• An undergraduate biology degree can also be used for nontechnical work in writing, illustration, sales, photography and legislation.
  • Master’s degrees in the sciences or psychology will allow for more opportunities. Some community colleges will hire master’s level teachers.
  • Doctoral degrees are necessary for advanced research and administrative positions, university teaching and independent research.
  • An advanced degree provides the opportunity to specialize in fields of interest.
  • The biological sciences are good preparation for a career in healthcare, such as medicine, dentistry and veterinary science, but professional degrees and licenses are also necessary to practice in these fields.
  • Obtain summer, part-time, volunteer, co-op, or internship experience to test the fields of interest and gain valuable experience. Take independent research classes if possible.
  • Participate in summer research institutes. Submit research to local poster competitions or research symposiums.
  • Develop strong analytical, computer, mathematics and communications skills.
  • Join professional associations and community organizations to stay abreast of current issues in the field and to develop networking contacts.
  • Maintain a high grade point average to improve chances of graduate and professional school admission.
  • Become familiar with the specific entrance exam for graduate or professional schools in your area of interest.
  • Secure strong relationships and personal recommendations from professors and/or employers.

Related Major Skills

Knowledge of human development & behaviorProblem Solving
Able to observe, analyze, & interpret InformationDecision making
Concern for and sensitivity to othersInterviewing techniques
Critical and inferential thinkingGood listener
Insight to deal effectively with peopleAble to promote healthy relationships
Ability to resolve or mediate conflictsUnderstanding of group dynamics
Operate scientific equipmentIndependent worker
Information handling & organizationCuriosity and creativity
Biology theory & practical knowledgeStatistical awareness
Oral & written communicationNumerical computation
Analytical & quantitative abilitiesInnovative talents
Problem solvingTechnical skills

What about the future?

For specific job outlook information, refer to

“Employment of medical scientists is projected to grow 8 percent from 2014 to 2024, about as fast as the average for all occupations.”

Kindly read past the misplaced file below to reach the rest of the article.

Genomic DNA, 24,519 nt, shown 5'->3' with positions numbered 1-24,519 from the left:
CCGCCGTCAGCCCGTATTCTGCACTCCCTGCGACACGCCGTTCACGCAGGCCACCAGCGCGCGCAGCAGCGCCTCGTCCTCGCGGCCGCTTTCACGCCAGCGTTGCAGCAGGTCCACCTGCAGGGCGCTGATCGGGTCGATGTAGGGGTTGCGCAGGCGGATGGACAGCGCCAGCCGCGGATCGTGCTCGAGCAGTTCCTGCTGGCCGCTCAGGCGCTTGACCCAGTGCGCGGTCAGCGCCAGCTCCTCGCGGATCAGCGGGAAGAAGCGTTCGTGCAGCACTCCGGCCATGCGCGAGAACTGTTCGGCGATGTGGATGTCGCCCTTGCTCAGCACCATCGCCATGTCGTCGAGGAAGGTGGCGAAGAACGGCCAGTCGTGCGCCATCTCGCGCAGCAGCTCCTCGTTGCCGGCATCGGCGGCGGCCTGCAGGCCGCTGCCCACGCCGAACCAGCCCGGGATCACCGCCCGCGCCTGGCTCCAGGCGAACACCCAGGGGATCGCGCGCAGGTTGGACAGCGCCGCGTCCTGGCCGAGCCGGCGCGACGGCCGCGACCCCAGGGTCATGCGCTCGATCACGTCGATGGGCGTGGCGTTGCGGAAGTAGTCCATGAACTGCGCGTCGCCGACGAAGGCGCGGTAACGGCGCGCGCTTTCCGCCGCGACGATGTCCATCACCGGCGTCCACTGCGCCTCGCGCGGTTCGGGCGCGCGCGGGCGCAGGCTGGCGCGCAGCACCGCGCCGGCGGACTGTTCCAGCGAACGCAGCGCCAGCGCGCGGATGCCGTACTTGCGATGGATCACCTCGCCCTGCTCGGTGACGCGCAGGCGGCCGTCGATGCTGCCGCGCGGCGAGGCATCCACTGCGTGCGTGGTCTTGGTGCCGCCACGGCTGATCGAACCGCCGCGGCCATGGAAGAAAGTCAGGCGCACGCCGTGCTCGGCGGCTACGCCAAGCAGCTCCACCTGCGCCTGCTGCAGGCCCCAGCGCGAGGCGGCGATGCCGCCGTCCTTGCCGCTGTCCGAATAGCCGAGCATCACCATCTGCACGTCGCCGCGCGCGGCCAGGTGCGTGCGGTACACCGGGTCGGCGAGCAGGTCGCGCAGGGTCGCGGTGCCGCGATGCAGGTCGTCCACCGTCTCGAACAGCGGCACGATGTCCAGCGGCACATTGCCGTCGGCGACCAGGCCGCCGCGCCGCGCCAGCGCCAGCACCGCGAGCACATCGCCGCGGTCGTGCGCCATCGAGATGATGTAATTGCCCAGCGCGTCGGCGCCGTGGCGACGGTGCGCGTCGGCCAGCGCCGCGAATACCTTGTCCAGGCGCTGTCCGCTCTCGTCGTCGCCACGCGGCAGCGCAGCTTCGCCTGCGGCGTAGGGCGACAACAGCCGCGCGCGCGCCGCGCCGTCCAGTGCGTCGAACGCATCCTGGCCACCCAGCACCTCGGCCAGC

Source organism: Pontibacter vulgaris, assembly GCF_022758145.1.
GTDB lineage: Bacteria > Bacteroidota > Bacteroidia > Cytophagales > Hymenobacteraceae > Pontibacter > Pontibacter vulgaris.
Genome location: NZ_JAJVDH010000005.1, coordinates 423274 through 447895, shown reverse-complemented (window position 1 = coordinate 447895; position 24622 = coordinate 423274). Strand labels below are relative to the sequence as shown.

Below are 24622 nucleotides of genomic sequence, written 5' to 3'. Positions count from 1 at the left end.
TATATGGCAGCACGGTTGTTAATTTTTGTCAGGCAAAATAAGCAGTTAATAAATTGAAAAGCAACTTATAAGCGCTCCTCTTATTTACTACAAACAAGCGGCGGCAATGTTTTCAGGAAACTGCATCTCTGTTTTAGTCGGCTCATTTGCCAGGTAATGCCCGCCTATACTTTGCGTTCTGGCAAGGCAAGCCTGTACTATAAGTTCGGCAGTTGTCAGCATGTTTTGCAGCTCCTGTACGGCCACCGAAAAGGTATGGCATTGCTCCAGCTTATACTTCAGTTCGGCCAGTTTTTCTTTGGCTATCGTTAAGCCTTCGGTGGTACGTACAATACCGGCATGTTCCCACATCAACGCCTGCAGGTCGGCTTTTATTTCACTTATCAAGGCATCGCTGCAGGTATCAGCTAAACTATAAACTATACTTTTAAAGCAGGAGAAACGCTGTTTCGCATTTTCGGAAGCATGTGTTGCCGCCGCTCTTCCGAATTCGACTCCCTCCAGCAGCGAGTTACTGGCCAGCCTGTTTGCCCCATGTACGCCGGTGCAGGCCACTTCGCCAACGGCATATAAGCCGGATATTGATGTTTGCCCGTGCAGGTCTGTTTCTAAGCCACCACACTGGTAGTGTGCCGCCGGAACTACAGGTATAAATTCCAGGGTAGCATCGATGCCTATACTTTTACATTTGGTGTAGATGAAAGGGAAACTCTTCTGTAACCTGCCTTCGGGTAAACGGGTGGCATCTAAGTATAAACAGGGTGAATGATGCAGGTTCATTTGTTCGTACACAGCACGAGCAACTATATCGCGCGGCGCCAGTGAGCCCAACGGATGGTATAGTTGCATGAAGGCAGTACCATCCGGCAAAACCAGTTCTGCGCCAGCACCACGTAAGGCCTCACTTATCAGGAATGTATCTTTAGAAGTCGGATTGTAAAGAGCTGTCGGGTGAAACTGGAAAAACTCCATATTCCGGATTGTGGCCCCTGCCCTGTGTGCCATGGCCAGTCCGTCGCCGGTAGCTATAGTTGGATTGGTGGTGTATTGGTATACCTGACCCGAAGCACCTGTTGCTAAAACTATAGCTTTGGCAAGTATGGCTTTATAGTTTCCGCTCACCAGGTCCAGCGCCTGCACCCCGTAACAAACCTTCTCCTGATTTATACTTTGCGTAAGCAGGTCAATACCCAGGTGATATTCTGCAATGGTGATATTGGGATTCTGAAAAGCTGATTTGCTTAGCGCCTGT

“Overall employment of psychologists is projected to grow 19 percent from 2014 to 2024, much faster than the average for all occupations. Employment growth will vary by occupation.”

Available at Albright College Career Development Center’s Resource Library

  • Careers for Caring People and Other Sensitive Types, by Adrian A. Paradis
  • Careers for Scholars and Other Deep Thinkers, by Blythe Camenson
  • Careers for Scientific Types and Others with Inquiring Minds, by Jan Goldberg
  • Great Jobs for Biology Majors, by Blythe Camenson
  • Great Jobs for Psychology Majors, by Julie DeGalan & Stephen Lambert
  • Opportunities in Biological Sciences Careers, by Charles A. Winter
  • Opportunities in Biotechnology Careers, by Sheldon S. Brown
  • Opportunities in Counseling & Development Careers, by Neale Baxter and Philip A. Perry
  • Opportunities in Environmental Careers, by Odom Fanning
  • Opportunities in Gerontology & Aging Services Careers, by Ellen Williams
  • Opportunities in Health & Medical Careers, by I. Donald Snook, & Leo D’Orazio
  • Opportunities in Mental Health Careers, by Philip A. Perry
  • Opportunities in Occupational Therapy Careers, by Zona R. Weeks
  • Opportunities in Physical Therapy Careers, by Bernice R. Krumhansl
  • Opportunities in Physician Careers, by Jan Sugar-Webb
  • Opportunities in Physician Assistant Careers, by Terence J. Sacks
  • Opportunities in Psychology Careers, by Charles M. Super and Donald E. Super
  • Opportunities in Research and Development Careers, by Jan Goldberg
  • Opportunities in Teaching Careers, by Janet Fine
  • Opportunities in Veterinary Medicine Careers, by Robert E. Swope